Thursday, March 1, 2018

Three Management Models to Evaluate the Digital Readiness of the Business

Change can flow on the surface whereas digital transformation needs to permeate into business vision, strategy, culture, communication, or process, etc.

Digital transformation has a high level of impact and complexity because it expands to every direction of the organization. Many organizations are still confused digital with general technology adoption. In practice, doing digital is perhaps about taking some initiatives for applying the latest technologies or gadgets, but it's a significant shift from doing digital to going digital and being digital. Digitalization efforts need to be undertaken as the means of getting to a set of differentiated business capabilities to accomplish the well-defined goals and improve the overall business performance, responsiveness, and maturity. Here are three management models to evaluate the digital readiness of the business.

Change Impact Model: Digitalization is the radical change. The change must be defined in its base elements and associated benefits to be achieved via financial, market share, or productivity perspectives. It is one thing to establish a future state and understand the intended outcome of the change, but it is quite another challenge to implement and measure the business progress to the future state. The dynamics of digital where change situations overlap can also make change measurement extremely challenging. Change indeed is difficult to measure unless all parties involved in the change take ownership of the change and see why and what the change is about. Externally driven change is much more difficult to measure than internally driven change. Because it is the lack of adequate control of the objectives, plan, program budget and key deliverables. It also depends on the source of change. Synthesis of Socio-Technical Systems (STS) Analysis is the change impact model to measure change-readiness against the contexts of goals, people, processes, procedures, infrastructure, technology, and culture. If you have good change-readiness, and then you will probably be better at change (measure the input, not the output - it's too late to do anything about it by then).

RACI (Responsible, Accountable, Consulted or Informed) model: Thanks for the digital convenience brought by the powerful collaboration platforms and tools, organizations now have better opportunities to function as a whole, and enforce cross-functional communication and collaboration. Flatter structures will help to speed up organizational responses to changing markets. To improve the digital readiness of the business, organizational development needs to manage the conflict between classic style and digital style of management. The classic management expects command-control, younger generations demand engagement; the classic management views the performance from a behavioral compliance perspective, but younger generations view performance as the knowledge-based working, learning experience, as well as learnig-doing continuum. The classic management enforces hiearchical relationship; the the digital platforms and tools enhance cross-functional communication and collaboration. To evaluate the digital readiness of the business, the in-depth RACI (list tasks and identify if they are Responsible, Accountable, Consulted or Informed) Analysis should be done as part of the performance objective setting exercise to identify overlapping roles, have each staff member or group identify their duties, get a solid understanding of the group dynamic and where some re-organization practice might help. There are quantifiable elements such as inefficiencies which can be brought to light by leveraging the right management system, so the business management can improve the overall business efficiency and effectiveness.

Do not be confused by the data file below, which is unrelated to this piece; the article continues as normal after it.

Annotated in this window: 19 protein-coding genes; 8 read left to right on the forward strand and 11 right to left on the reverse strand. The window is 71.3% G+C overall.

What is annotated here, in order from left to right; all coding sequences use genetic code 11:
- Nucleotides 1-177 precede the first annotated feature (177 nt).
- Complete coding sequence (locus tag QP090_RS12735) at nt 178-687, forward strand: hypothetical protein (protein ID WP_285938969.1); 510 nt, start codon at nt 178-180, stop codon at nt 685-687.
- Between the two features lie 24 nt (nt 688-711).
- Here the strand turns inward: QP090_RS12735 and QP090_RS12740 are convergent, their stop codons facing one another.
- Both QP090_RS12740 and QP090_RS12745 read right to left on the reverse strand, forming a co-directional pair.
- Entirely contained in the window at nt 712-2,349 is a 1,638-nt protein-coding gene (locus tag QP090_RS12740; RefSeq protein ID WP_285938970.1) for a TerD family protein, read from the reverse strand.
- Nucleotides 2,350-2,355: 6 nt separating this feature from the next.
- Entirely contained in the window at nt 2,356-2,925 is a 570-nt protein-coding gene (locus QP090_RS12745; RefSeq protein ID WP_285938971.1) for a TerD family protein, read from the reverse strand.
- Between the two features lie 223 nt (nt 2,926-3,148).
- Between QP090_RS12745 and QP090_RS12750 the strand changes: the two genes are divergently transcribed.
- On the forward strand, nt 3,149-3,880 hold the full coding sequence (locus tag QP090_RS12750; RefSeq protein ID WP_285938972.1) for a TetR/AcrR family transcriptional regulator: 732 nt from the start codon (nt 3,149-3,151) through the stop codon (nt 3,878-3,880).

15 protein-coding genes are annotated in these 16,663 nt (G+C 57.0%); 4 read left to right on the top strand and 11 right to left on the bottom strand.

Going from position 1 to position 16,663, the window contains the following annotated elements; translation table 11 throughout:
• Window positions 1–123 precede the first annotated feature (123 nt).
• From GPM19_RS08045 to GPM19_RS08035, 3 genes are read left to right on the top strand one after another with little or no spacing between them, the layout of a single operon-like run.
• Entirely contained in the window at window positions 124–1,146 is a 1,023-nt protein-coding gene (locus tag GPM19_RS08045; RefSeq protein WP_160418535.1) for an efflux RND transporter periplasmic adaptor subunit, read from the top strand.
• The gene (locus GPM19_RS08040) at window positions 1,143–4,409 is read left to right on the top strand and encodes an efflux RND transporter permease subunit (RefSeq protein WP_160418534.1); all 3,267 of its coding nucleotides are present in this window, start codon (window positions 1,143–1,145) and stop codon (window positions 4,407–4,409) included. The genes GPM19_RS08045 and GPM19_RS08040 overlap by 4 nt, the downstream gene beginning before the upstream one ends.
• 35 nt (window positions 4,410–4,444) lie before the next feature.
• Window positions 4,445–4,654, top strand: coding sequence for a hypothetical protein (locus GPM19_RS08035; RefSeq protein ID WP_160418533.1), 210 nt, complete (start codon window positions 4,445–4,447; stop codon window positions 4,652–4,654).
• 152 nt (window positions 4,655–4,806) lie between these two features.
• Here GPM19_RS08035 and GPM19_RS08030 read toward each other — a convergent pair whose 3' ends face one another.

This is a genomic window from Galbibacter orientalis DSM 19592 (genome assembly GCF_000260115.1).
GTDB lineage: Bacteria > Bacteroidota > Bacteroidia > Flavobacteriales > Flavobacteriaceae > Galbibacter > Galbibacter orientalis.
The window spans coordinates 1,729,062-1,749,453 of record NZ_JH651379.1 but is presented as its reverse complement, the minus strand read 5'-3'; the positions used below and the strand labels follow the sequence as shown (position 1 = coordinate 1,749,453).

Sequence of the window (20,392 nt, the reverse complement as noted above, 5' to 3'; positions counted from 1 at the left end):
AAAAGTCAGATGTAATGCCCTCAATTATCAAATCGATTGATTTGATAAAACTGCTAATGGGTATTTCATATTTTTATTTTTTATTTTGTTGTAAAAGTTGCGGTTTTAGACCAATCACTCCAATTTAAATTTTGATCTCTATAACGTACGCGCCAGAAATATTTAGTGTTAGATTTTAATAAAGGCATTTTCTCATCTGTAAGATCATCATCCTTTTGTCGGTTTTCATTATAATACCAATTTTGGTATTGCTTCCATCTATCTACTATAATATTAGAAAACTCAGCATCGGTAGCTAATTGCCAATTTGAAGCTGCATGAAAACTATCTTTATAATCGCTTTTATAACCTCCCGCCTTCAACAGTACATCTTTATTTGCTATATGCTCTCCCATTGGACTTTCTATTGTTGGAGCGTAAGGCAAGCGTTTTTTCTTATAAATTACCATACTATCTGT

PIICC IT model: In today’s digital dynamic and technical environments where Information and Technology are being used more and more around the globe for revenue generating initiatives and the business is becoming IT. A Digital-Ready IT is a thresholding competency for running a digital organization. Therefore, IT assessment helps IT management diagnose the early signal for dysfunctional operation, take a critical look at IT strength and weakness, with the goal to improve IT performance. In reality, the organizational modern information management environment is often fraught with inconsistency, redundancy, and multiple data and knowledge platforms. IT management should have the ability to transform manual business processes and requirements to design and implementation so that the organization’s vision and goal can be realized. More specifically, the “PICC” IT model makes an objective assessment of:

-Performance managememt for both bottom line “Keep the lights on,” and the top-line revenue growth.

-IT portfolio delivered on value to the business (beyond just on time & budget)

- Innovation Management

- Cost optimization

-Customer satisfaction (both internal IT customers and end customers accordingly)

Change can flow on the surface whereas digital transformation needs to permeate into business vision, strategy, culture, communication, or process, etc. Thus, evaluating the digital readiness of the business is important to allow room for adjustments and keeping it dynamic, in order to manage a high mature business. Either tuning managerial hierarchy or optimizing information flow structure is an easy part, the difficult part is how to overcome fear or hesitation, break down silos, set up growth opportunities and leverage a structural approach to well align people, process, and technology, to make change happen not only on the structural surface but via fine-tuning business capacity, and lead digital paradigm shift seamlessly.


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